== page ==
SkypeKit in Action

Last week Skype announced some changes to their developer program. In that post I mentioned that the only application to date where one could experience SkypeKit Desktop in action was a beta version of Trillian for Windows. Earlier this week Trillian released version 5.1 to the Skype Apps Directory.

Trillian aspires to become a single client for all your conversation, messaging and social networking activity, whether on Skype, Google, Facebook, Live Messenger, Four Square, several email services and many others. And there are versions for Windows, Mac, iPhone, Android, BlackBerry and the Web. Ideally it would replace several individual clients and be accessible across multiple platforms.

Having set up an account that has been active for about a week here are some observations:

  • While it allows you to track and converse with several applications and services, each one remains siloed with respect to exchanging communications. In other words, Facebook converses with Facebook on any device but not with, say, a Google application. Skype conversations are established with other Skype contacts only.
  • It is the first application that demonstrates the use of SkypeKit in a desktop application; as a result it not only supports chat conversations and voice calls but also provides support for Skype’s SILK codec providing crystal clear voice quality, file transfer and access to select audio devices.
  • At the moment it does not support video calling but that is simply because Skype only released the appropriate Skype video API’s last week; there is no technical reason that video calling should not appear in a future release of Trillian.
  • Voice call quality experience reflected the crispness and clarity expected of the SILK codec. On a Trillian to Skype for Windows call, the Call Technical Info confirmed use of the SILK codec.
  • Trillian offers a “Pro” service where all your activity is stored in the cloud on their servers; cost is almost a “nobrainer” at $12 per year.

Trillian is well along the path of providing a single client for multiple applications and services. It runs on not only PC’s but also iOS5 and Android devices. Its Pro service allows you to track all your conversations on any of these devices. However, Trillian for Mac does not yet have any Skype support (even in a beta version) yet the SkypeKit API’s are available. One cannot expect Skype support any time soon on iOS5 and Android devices as Skype has yet to release any API’s for working with these devices.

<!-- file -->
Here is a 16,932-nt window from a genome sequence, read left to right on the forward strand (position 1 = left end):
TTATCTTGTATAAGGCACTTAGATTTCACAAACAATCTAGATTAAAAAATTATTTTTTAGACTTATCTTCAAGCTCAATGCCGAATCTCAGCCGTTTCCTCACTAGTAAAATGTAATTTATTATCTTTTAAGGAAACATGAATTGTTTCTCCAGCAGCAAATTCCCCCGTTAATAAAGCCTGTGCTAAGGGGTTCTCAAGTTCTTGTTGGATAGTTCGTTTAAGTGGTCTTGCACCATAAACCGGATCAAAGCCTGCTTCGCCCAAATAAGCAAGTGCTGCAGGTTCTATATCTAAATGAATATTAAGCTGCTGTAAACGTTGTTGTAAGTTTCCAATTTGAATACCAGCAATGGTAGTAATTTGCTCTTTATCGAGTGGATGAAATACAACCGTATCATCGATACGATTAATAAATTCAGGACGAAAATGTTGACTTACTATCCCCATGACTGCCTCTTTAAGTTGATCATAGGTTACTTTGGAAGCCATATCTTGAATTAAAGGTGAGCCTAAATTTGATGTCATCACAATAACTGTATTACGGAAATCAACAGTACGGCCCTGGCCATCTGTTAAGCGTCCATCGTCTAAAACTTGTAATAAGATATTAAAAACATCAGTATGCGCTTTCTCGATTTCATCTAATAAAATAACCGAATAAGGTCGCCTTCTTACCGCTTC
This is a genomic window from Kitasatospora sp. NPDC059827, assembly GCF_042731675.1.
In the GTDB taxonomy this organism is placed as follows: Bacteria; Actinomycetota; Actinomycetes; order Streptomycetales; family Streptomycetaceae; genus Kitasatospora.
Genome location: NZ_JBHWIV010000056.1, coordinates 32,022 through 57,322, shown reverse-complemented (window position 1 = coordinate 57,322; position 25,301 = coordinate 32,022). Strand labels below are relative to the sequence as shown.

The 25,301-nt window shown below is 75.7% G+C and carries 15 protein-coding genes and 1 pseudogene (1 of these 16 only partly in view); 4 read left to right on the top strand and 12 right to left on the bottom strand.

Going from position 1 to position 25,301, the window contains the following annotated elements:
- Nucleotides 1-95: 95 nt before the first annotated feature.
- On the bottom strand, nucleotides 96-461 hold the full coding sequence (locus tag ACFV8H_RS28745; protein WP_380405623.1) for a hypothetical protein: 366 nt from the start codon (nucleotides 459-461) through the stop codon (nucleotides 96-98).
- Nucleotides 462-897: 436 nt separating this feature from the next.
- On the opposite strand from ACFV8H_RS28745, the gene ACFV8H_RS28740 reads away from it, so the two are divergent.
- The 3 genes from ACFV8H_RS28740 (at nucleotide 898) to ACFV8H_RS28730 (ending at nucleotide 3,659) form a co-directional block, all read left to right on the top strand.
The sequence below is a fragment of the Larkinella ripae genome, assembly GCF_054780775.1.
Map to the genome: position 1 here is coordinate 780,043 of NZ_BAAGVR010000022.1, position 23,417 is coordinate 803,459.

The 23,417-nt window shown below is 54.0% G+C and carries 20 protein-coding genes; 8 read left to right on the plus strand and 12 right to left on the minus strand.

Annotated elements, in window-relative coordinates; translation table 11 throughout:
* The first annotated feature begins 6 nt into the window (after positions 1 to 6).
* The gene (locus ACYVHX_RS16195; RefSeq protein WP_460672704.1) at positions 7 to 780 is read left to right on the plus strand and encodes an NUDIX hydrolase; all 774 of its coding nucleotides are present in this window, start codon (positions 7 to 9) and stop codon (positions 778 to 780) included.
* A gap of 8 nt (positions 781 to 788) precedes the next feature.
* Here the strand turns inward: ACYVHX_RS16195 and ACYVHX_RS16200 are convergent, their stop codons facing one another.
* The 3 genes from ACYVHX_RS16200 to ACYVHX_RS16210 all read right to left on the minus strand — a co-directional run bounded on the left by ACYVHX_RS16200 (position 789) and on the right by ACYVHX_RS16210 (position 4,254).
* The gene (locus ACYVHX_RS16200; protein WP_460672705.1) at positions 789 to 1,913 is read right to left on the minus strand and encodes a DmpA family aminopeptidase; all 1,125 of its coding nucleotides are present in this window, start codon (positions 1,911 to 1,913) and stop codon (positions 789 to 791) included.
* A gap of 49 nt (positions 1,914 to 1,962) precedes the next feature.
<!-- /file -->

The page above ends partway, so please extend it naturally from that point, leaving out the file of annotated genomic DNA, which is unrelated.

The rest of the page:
Some screen shots:

Trillian for Windows 5.1 Preferences | Accounts screen provides an overview of how it may be set up:


The main Trillian menu showing all the applications and services to which I have logged in along with an example of my Twitter feed:


All the “Contacts” menus were compressed to demonstrate the various options available for messaging. Double clicking on any of the social networking accounts brings up the relevant feed in a separate window as shown.


As shown in the menu at the right Trillian is a good way to find a Contact’s “current” status on all their social networking and messaging applications. Simply filter down with a (partial) name and you get this. In this example Boston is online in Skype, GTalk and GMail and Facebook while Alex is offline in both.

Note that, while logged in, a Contact appears under the appropriate messaging application but once logged out the Contacts are all relegated to the Offline Contacts category. Also note the icon beside each Contact name to identify the relevant messaging application.

With Google applications, logging in and out can result is some strange identification such as “gmail.51AC27DE”. It simply indicates, in this case, that the contact can be accessed via GTalk or GMail simply when s/he is logged into either. In fact, this also happened with someone who contacted me through the new Google+ chat feature where the identification under Google Talk starts with “TalkGadetC85….”.

With Trillian open or running in background you also have the option to receive small notification windows at a designated corner of your desktop as a feed is updated or an IM message is received. This can be annoying and distracting; it requires some discipline to ignore it. There are options in the preferences for turning these notifications off.

During a Skype voice call the user interface contains all the features associated with Skype calls:


One final observation: when you go to Task Manager | Processes you see this when SkypeKit is being used:


Small footprint relative to Skype (which was also open when this screen capture happened). As a matter of interest trillian.exe is using about 29,000K of memory. But this is without any video support; it will be interesting to see any change once Skype video can be accessed via Trillian.

Bottom line: Trillian is certainly well down the road to becoming a universal messaging and social networking client. And it gives an initial feel for how SkypeKit can be deployed in a desktop application. For those who use multiple applications it can become the default IM/social networking client; in fact, “Boston” in the example above has done so as he follows both Skype and Facebook for chat. Currently he still needs to open Skype for video calls.

Check out the Skype App Directory to download.

The Big Brother feel: And if you were wondering where Dan York is active as I write this (he had Google+ open in two browser windows):

Related articles
  • Is Skype Soon To Release New APIs? Skype Renames Public API And Extends “Plugged into Skype” Partner Program (
  • Whither Skype Extras III? On the Skype Store Apps Page (
  • Skype desktop SDK to bring video calling to third-party apps (


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